Archon Fung: Transparency is costly, but so is opacity. Transparency efforts should thus be focussed on producing information that will be socially valuable and useful. Policies should focus on producing data that allows people to understand the risks that they face and protect themselves from such risks in domains such as health, environment, workplace health and safety, financial risk, and democratic government.
A.M. – P.H.: Recently, Ellen Miller of the Sunlight Foundation argued that the drive for transparency appears stalled. Is the wikileaks phenomenon more likely to further enhance this tendency of stagnation, or could it possibly provide an unexpected opportunity for the state to push an agenda of radical transparency?
Archon Fung: I don’t know what the future holds for transparency. I can see at least three important trends. The first concerns developments in information and communication technologies that make it easy to provide tools that reduce the technical cost of providing information (e.g. WikiLeaks) and gathering information (e.g. Amazon product reviews). The second is that advocacy and regulatory organizations may be becoming aware of the benefits of transparency as a way to advance their goals. Information about the home loan or mortgage negotiation behavior of banks can, for example, strengthen the negotiating position of community-based organizations concerned with fair lending or affordable housing.
On the other hand, many more organizations are becoming aware of the dangers that transparency can pose to them. So, the U.S. DISCLOSE Act would have required organizations involved in political campaigns to identify large donors and to reveal the sources of funding for campaign advertising. This proposal was defeated in Congress in 2010. Similarly, as awareness of the power of transparency grows, we can expect to see greater resistance to disclosure requirements from private corporations, industrial sectors, and even public agencies.
A.M. – P.H.: One of the critiques against many transparency initiatives is that they do not primarily target those who lack some formal rights or who lack the actual capacities to exercise them fully (the migrants, the precarious workers, the underclass). Would you argue that transparency is directly empowering these social groups?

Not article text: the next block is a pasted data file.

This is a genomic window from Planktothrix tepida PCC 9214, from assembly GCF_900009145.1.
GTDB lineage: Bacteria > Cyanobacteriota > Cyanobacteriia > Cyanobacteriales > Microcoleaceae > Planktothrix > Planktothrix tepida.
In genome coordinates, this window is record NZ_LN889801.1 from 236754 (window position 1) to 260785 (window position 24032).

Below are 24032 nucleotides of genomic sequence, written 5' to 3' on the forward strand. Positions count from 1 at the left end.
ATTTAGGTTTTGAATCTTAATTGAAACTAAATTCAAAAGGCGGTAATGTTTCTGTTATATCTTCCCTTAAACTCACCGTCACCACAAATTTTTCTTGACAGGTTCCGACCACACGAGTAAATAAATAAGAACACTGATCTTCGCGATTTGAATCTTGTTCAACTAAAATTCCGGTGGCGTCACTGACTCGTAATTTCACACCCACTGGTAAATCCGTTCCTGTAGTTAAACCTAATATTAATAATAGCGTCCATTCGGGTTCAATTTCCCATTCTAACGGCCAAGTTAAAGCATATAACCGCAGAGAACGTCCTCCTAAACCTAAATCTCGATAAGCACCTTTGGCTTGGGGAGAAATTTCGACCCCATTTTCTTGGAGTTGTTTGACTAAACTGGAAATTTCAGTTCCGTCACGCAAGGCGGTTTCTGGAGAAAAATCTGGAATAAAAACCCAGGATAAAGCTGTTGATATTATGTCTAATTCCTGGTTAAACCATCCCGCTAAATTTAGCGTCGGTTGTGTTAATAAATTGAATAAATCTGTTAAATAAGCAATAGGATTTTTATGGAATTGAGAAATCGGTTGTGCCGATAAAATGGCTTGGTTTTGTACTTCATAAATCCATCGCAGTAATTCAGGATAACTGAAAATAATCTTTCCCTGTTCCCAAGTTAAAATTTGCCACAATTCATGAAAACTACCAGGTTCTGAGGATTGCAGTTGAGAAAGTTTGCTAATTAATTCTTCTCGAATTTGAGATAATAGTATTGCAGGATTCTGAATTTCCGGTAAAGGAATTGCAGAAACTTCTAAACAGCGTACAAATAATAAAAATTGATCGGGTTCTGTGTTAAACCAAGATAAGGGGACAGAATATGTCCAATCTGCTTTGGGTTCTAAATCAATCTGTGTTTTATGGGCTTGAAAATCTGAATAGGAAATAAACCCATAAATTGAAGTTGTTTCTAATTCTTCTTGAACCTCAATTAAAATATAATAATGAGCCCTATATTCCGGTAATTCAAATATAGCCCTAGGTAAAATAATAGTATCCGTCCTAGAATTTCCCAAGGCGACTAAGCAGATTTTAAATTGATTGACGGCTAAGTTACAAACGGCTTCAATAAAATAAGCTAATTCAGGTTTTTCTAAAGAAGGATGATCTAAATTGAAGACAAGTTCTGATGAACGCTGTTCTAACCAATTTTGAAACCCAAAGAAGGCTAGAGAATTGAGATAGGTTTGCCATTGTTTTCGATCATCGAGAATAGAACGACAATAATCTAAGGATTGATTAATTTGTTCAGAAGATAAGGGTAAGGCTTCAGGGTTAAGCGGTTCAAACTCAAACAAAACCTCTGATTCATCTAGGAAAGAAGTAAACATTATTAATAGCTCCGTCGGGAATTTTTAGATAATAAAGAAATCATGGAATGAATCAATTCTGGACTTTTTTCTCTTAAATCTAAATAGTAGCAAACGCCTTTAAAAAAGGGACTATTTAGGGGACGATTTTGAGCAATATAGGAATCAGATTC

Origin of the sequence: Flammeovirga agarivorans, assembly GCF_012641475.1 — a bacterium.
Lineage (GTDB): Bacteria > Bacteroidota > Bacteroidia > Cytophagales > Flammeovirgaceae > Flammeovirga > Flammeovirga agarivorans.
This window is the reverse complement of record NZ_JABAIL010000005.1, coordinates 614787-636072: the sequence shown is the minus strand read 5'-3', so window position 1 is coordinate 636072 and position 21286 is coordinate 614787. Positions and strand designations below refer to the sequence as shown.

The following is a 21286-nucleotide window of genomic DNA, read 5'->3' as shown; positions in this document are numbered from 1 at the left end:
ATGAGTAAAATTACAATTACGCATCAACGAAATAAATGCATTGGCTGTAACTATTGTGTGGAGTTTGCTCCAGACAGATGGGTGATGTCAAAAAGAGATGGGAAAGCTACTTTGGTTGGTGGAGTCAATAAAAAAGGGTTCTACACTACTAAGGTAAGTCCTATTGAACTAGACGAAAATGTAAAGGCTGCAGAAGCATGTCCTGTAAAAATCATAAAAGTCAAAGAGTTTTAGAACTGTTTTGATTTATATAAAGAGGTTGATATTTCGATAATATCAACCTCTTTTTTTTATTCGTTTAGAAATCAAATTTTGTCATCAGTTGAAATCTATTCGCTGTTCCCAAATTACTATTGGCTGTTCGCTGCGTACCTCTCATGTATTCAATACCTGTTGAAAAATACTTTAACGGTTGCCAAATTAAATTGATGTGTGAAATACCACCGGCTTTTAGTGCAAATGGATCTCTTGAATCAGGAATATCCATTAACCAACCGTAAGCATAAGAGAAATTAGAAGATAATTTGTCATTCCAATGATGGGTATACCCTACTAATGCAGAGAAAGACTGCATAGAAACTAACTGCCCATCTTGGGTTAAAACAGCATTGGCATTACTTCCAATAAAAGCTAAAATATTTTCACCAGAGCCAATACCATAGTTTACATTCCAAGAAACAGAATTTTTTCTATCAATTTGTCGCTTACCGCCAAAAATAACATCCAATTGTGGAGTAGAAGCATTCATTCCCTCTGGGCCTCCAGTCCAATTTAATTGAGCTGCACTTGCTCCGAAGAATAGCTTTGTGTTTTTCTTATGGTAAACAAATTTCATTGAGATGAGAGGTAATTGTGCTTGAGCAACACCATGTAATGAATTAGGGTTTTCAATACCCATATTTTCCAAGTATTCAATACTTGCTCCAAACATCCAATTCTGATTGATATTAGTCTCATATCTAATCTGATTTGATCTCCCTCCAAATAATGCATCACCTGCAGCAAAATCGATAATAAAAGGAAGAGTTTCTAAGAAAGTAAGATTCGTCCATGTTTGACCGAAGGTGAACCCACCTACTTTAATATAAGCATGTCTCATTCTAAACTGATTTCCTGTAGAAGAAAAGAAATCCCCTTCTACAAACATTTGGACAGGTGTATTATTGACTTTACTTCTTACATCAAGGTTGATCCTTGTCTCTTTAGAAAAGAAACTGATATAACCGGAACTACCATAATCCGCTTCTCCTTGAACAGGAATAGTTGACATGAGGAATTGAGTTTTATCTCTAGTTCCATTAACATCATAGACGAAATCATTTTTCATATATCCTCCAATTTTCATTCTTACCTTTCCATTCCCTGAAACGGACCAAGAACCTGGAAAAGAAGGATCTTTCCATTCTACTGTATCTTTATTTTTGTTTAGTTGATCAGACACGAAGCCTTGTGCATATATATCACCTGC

Archon Fung: Some transparency measures do empower socially marginal groups and interests. One example that I mentioned above is the Home Mortgage Disclosure Act which helps community organizations increase the fairness of home lending by banks in the United States.
However, as a general matter, those who are politically weak and socially marginal will have a more difficult time securing policies that protect their interests. This is no less true in the realm of transparency than it is for other political domains.
A.M. – P.H.: Is there a role for the government in pushing or enforcing transparency in the operations of non-state entities, such as corporations or NGOs?
Archon Fung: Absolutely. I believe that the central aim of transparency is to enable citizens, individually and collectively, to understand and protect themselves against the risks and threats that they face. In authoritarian countries, it is easy to think that these risks come predominantly from governments and therefore that transparency efforts should be focused there.
In the industrialized democracies, however, many of the threats that citizens face come not from the government, but from corporations and, to a lesser extent, non-governmental organizations. Therefore, some of the spotlights of transparency should be shine there.
A.M. – P.H.: Let us imagine a coherent, well planned and implemented set of targeted transparency projects that are in place over a long period of time for a representative body of both public and private sector policy areas such as health care, education, stock markets, food etc. Does this bear sufficient emancipatory dynamic to revitalize democratic citizenship and what else is needed?
Archon Fung: Transparency is a necessary but insufficient condition for democratic control. Citizens must be capacitated and organized to make sense of information provided by transparency. More importantly, organizations, laws, and policies must provide channels of control and regulation that enable them to control both public and private entities in ways that protect their fundamental interests and realize their collective aims.”